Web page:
In the manner of the eighteenth-century philosophe, Freud argued that religion and science were mortal enemies. Early in the century, he began to think about religion psychoanalytically and to discuss it in his writings. ?The Future of an Illusion ?(1927), Freud's best known and most emphatic psychoanalytic exploration of religion, is the culmination of a lifelong pattern of thinking.
Whether switching jobs or moving house, leaving school or retiring, change brings both opportunities and turmoil. Most of us struggle through such periods. This classic book shows how making a successful transition lets you recognize and seize new opportunities. Transitions has helped hundreds of thousands of readers to cope with changes by providing a road map of the transition process. With the understanding born of experience, William Bridges takes us step by step through the three stages of transition: Endings. Recognize endings as opportunities as well as losses, and even celebrate them with rituals designed to open new doors.The Neutral Zone. In this seemingly unproductive "time-out," we feel disconnected from the past and emotionally unconnected to the present. The most frightening stage of transition, the Neutral Zone is really an important time for reorientation.The New Beginning. A successful transition requires more than persevering: it means launching new priorities. Understand the external and internal signs that point the way to your future.
Schaef applies the addictions of sex, love, romance, and relationships to her broader addiction theory and clearly defines and contrasts the relationship addictions.
This five-volume series presents a collection of talks given by Almaas on topics such as faith, commitment, nobility and suffering, truth and compassion, allowing, and growing up. Through these talks, Almaas offers valuable guidance and advice for those on a spiritual path, and he explores the challenges and psychological barriers faced by those seeking self-realization.
The question he addresses here is, What are the emotional bonds that hold collective entities, such as an army and a church, together? It is a fruitful question, and Freud offers some interesting answers. But Group Psychology and the Analysis of the Ego stands chiefly as an invitation to further psychoanalytic exploration.
A detailed reconstruction of Leonardo's emotional life from his earliest years, it represents Freud's first sustained venture into biography from a psychoanalytic perspective, and also his effort to trace one route that homosexual development can take.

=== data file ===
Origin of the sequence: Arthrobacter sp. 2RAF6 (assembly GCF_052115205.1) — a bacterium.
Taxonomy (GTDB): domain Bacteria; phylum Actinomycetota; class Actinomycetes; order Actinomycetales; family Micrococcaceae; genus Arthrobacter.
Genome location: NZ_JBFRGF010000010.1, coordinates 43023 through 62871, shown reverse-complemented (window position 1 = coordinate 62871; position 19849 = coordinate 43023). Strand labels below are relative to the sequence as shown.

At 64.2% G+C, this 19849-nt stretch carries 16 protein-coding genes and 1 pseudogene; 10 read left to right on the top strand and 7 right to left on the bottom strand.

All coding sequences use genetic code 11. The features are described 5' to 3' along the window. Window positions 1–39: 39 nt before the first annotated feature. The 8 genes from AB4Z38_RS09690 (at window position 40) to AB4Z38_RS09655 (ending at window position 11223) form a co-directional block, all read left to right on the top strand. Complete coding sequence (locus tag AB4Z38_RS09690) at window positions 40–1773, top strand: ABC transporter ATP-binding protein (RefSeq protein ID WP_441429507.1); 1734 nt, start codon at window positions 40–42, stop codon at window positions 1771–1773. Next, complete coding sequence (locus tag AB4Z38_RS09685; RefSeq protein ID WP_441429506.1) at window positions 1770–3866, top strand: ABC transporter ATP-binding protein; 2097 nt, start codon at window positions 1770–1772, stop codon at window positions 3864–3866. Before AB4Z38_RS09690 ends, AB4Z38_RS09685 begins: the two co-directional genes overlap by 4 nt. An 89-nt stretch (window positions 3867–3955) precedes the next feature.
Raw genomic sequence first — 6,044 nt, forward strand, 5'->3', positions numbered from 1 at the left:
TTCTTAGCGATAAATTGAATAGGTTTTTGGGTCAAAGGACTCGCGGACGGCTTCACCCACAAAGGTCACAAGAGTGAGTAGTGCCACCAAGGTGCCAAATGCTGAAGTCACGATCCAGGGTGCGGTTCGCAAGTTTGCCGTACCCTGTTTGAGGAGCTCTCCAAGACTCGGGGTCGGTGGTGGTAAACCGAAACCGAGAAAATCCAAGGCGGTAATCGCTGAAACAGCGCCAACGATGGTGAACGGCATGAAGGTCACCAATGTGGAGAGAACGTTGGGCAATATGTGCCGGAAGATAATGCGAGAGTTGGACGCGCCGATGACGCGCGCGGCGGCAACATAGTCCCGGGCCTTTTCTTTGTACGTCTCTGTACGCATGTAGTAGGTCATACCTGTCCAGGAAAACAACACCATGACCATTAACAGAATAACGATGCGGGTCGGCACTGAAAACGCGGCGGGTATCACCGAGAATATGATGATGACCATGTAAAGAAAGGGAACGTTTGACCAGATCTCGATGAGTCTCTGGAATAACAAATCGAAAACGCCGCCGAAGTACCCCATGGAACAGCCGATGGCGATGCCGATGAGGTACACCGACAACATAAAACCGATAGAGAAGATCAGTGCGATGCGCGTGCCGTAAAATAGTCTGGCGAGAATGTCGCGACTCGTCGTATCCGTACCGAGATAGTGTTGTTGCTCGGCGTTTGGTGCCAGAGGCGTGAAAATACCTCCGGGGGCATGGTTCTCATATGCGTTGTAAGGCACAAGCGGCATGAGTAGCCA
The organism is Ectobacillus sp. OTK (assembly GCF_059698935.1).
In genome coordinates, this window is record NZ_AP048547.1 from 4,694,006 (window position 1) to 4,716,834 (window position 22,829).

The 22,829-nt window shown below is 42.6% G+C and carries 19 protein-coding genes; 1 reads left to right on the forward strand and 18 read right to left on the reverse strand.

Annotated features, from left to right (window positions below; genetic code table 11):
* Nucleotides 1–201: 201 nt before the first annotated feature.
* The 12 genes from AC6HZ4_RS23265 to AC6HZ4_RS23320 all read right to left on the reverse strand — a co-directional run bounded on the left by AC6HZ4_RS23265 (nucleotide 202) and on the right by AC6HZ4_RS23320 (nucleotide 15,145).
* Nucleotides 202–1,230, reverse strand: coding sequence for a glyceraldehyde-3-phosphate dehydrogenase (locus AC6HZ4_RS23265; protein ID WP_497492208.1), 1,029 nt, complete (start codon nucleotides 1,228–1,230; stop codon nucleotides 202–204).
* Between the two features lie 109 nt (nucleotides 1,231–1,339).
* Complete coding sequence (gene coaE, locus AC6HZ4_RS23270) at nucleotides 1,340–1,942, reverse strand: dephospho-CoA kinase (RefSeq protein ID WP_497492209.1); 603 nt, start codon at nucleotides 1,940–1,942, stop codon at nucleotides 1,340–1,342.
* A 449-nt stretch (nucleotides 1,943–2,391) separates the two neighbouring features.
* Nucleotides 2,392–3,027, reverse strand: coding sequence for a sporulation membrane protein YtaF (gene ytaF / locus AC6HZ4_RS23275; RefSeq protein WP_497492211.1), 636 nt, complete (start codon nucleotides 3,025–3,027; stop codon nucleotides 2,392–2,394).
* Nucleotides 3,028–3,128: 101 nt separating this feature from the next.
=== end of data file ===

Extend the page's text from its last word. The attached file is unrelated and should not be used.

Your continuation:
Freud approved the overall editorial plan, specific renderings of key words and phrases, and the addition of valuable notes, from bibliographical and explanatory. Many of the translations were done by Strachey himself; the rest were prepared under his supervision. The result was to place the Standard Edition in a position of unquestioned supremacy over all other existing versions.
Newly designed in a uniform format, each new paperback in the Standard Edition opens with a biographical essay on Freud's life and work --along with a note on the individual volume--by Peter Gay, Sterling Professor of History at Yale.
One of the most important of Jung's longer works, and probably the most famous of his books, Psychological Types appeared in German in 1921 after a "fallow period" of eight years during which Jung had published little. He called it "the fruit of nearly twenty years' work in the domain of practical psychology," and in his autobiography he wrote: "This work sprang originally from my need to define the ways in which my outlook differed from Freud's and Adler's. In attempting to answer this question, I came across the problem of types; for it is one's psychological type which from the outset determines and limits a person's judgment. My book, therefore, was an effort to deal with the relationship of the individual to the world, to people and things. It discussed the various aspects of consciousness, the various attitudes the conscious mind might take toward the world, and thus constitutes a psychology of consciousness regarded from what might be called a clinical angle."
In expounding his system of personality types Jung relied not so much on formal case data as on the countless impressions and experiences derived from the treatment of nervous illnesses, from intercourse with people of all social levels, "friend and foe alike," and from an analysis of his own psychological nature. The book is rich in material drawn from literature, aesthetics, religion, and philosophy. The extended chapters that give general descriptions of the types and definitions of Jung's principal psychological concepts are key documents in analytical psychology.